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This is the authors' accepted manuscript from the Journal of Pediatric Surgery, 2022.

The final published version of the article can be found at


BACKGROUND: Adnexal torsion is a gynecologic emergency in children and adolescents but remains a challenging diagnosis, with no consistent clinical or radiologic diagnostic criteria. Our objective was to identify risk factors associated with adnexal torsion in premenarchal and menarchal patients with surgically confirmed torsion compared with those without torsion.

METHODS: We conducted a retrospective chart review of all patients who underwent surgery between January 2016 and December 2019 for possible adnexal torsion. Data on demographics, clinical characteristics, radiologic variables, and operative findings were compared using descriptive statistics. Independent predictors of torsion were then examined in multivariate logistic regression models.

RESULTS: Of the 291 patients who underwent surgery, 168 (57.7%) had torsion. Patients with torsion were younger than those without torsion (11.9 vs. 14.2 years, P < .01). Vomiting was significantly associated with torsion for all patients (P < .001). Large adnexal volume and absent arterial Doppler flow were associated with torsion for the total population and menarchal subgroup. A logistic regression model for the total population that controlled for age and menarchal status found that vomiting (adjusted odds ratio [aOR] 5.92, 95% confidence interval [CI] 2.87-12.22), highest adnexal volume category (aOR 4.92, 95% CI 2.25-10.75), and absent arterial Doppler flow (aOR 2.674, 95% CI 1.28-5.60) were associated with torsion.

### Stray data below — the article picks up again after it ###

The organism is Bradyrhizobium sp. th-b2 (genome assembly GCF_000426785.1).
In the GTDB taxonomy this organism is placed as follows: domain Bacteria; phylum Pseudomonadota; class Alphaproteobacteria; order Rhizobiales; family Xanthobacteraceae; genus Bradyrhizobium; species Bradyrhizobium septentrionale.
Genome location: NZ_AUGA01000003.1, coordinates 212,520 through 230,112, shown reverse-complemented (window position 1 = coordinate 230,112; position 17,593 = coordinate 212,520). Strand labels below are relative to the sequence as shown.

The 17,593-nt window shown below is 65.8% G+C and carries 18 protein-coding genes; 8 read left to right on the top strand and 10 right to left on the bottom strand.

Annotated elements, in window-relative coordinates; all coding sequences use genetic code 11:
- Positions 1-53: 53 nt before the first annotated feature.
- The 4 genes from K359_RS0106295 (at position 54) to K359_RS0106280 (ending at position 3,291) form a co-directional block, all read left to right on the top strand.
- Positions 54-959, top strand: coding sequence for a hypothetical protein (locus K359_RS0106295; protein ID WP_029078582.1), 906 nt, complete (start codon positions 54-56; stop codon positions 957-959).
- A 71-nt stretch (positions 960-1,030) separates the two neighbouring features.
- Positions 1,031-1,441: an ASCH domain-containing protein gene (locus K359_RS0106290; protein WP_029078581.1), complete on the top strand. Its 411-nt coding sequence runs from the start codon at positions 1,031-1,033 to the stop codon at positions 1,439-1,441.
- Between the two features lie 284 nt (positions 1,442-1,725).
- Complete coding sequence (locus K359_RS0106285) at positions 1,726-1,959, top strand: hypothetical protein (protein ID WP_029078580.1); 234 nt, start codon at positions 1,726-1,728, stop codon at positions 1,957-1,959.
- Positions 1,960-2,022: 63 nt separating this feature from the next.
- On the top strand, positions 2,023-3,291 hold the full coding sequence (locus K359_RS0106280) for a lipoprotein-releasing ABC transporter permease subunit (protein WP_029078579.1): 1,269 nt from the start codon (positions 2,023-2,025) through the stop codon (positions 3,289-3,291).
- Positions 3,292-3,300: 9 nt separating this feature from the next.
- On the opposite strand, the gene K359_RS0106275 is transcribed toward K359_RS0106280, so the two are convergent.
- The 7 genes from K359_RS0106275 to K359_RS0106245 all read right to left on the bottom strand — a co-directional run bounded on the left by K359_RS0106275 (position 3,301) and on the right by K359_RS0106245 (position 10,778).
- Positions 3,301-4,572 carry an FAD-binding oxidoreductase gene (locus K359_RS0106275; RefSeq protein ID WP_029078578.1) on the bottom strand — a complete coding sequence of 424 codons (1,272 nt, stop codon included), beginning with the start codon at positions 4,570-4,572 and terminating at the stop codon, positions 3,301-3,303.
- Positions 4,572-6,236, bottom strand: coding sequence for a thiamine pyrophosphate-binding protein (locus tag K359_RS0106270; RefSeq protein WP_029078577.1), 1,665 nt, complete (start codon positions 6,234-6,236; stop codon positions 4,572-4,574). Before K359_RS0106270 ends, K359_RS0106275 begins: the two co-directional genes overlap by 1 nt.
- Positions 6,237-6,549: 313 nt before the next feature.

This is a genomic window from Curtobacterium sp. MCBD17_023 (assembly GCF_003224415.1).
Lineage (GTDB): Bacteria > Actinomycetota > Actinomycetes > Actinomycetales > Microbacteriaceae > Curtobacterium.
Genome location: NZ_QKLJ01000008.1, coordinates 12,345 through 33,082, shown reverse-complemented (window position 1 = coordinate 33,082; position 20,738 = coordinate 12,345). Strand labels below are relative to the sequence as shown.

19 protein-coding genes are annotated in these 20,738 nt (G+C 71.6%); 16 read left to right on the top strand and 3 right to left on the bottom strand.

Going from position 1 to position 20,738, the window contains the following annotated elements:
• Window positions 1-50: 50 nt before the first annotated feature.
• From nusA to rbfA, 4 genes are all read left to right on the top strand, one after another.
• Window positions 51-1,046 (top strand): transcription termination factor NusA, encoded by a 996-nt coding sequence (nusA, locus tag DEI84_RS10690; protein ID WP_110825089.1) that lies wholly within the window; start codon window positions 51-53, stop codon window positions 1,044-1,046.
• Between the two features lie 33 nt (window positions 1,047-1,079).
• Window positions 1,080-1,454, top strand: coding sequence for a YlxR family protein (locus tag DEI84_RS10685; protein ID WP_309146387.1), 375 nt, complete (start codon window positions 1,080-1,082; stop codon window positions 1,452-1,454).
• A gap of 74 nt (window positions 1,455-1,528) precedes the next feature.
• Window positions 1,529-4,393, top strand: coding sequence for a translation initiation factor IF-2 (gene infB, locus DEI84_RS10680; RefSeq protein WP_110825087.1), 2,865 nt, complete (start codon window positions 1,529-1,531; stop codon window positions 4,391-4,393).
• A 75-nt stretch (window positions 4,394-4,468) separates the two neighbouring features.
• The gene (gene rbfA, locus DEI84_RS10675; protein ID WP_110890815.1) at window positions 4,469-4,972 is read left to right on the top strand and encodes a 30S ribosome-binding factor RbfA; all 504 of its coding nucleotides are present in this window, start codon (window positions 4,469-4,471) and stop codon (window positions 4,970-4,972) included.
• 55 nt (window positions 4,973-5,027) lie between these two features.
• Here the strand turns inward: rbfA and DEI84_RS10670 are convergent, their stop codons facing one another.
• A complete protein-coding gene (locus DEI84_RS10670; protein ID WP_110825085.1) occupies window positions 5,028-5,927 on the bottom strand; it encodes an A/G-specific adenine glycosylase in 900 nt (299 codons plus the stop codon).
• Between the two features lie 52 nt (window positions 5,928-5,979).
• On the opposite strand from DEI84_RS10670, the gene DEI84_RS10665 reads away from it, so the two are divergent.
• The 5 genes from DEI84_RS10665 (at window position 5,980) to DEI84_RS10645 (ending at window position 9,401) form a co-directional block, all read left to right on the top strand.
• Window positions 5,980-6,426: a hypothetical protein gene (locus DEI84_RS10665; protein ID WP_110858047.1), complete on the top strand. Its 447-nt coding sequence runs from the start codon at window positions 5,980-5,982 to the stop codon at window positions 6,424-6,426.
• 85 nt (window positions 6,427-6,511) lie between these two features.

CONCLUSIONS: Vomiting, enlarged adnexal volume, and absent arterial Doppler flow were associated with adnexal torsion. However, no single risk factor accurately diagnosed torsion, and multiple factors should be interpreted together.

LEVEL OF EVIDENCE: Study of Diagnostic Test, Level II.

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This work is licensed under a Creative Commons Attribution-Noncommercial-No Derivative Works 4.0 License.

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